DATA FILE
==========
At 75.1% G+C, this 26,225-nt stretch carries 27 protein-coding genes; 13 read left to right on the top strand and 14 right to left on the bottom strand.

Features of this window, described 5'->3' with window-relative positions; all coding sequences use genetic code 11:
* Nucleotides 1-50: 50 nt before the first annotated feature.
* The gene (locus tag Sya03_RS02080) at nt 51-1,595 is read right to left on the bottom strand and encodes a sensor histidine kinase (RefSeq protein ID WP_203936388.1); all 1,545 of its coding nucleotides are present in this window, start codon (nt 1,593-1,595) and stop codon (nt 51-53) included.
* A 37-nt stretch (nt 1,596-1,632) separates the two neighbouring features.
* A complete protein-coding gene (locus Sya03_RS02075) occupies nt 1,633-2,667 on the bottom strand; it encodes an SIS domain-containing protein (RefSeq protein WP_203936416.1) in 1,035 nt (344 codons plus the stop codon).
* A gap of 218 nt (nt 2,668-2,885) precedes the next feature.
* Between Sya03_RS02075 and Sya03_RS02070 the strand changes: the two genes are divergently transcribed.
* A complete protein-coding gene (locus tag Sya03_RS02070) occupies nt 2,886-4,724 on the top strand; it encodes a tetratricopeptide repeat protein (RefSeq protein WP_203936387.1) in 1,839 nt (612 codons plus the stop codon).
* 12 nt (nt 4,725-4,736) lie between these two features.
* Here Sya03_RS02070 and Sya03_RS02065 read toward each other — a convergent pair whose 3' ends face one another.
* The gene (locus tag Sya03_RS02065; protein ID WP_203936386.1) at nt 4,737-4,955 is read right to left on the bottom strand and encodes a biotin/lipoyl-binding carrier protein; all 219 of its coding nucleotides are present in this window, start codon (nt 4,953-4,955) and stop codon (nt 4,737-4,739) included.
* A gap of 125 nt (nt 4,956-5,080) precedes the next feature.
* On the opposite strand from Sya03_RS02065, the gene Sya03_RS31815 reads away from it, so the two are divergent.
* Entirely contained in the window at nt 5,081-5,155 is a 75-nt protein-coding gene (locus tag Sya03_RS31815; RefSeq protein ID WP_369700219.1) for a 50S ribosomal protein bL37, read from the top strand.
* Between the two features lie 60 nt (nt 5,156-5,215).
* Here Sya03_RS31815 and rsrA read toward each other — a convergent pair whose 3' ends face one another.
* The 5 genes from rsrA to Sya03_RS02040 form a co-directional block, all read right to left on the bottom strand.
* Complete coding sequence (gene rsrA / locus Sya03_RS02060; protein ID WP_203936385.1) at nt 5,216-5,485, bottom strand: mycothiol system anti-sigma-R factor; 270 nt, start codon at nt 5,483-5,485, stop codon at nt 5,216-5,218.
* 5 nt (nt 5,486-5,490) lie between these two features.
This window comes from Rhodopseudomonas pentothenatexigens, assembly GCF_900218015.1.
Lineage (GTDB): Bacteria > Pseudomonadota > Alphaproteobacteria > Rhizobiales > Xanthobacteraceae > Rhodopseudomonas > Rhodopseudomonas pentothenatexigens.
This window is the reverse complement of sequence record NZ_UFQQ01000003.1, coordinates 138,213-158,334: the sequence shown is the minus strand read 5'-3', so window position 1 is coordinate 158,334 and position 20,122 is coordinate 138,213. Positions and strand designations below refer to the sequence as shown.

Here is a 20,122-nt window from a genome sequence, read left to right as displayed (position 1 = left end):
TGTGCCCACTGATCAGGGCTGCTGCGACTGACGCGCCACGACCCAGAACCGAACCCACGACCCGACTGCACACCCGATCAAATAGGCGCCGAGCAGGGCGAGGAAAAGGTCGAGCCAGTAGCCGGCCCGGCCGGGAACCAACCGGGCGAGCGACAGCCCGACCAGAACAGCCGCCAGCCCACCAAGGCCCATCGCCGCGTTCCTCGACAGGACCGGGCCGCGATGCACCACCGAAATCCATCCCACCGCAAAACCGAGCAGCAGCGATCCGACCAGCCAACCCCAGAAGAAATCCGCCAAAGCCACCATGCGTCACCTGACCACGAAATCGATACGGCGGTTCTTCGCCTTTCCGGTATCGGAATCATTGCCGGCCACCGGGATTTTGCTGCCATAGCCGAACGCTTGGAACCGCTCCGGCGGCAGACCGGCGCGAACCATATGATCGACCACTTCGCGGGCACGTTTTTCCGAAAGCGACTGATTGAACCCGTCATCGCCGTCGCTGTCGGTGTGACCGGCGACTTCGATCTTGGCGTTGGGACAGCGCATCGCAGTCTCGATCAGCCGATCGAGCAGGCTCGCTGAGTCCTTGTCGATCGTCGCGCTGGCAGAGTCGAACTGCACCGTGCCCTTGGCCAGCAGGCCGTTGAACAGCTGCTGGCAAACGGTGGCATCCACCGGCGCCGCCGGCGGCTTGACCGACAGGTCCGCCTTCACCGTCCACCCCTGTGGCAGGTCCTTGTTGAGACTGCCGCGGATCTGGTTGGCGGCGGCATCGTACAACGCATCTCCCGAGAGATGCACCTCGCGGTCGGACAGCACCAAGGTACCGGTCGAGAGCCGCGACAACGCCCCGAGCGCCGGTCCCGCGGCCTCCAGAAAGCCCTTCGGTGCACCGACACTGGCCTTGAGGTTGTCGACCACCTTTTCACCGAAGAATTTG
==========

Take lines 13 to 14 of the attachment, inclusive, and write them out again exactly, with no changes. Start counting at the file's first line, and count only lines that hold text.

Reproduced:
* A gap of 125 nt (nt 4,956-5,080) precedes the next feature.
* On the opposite strand from Sya03_RS02065, the gene Sya03_RS31815 reads away from it, so the two are divergent.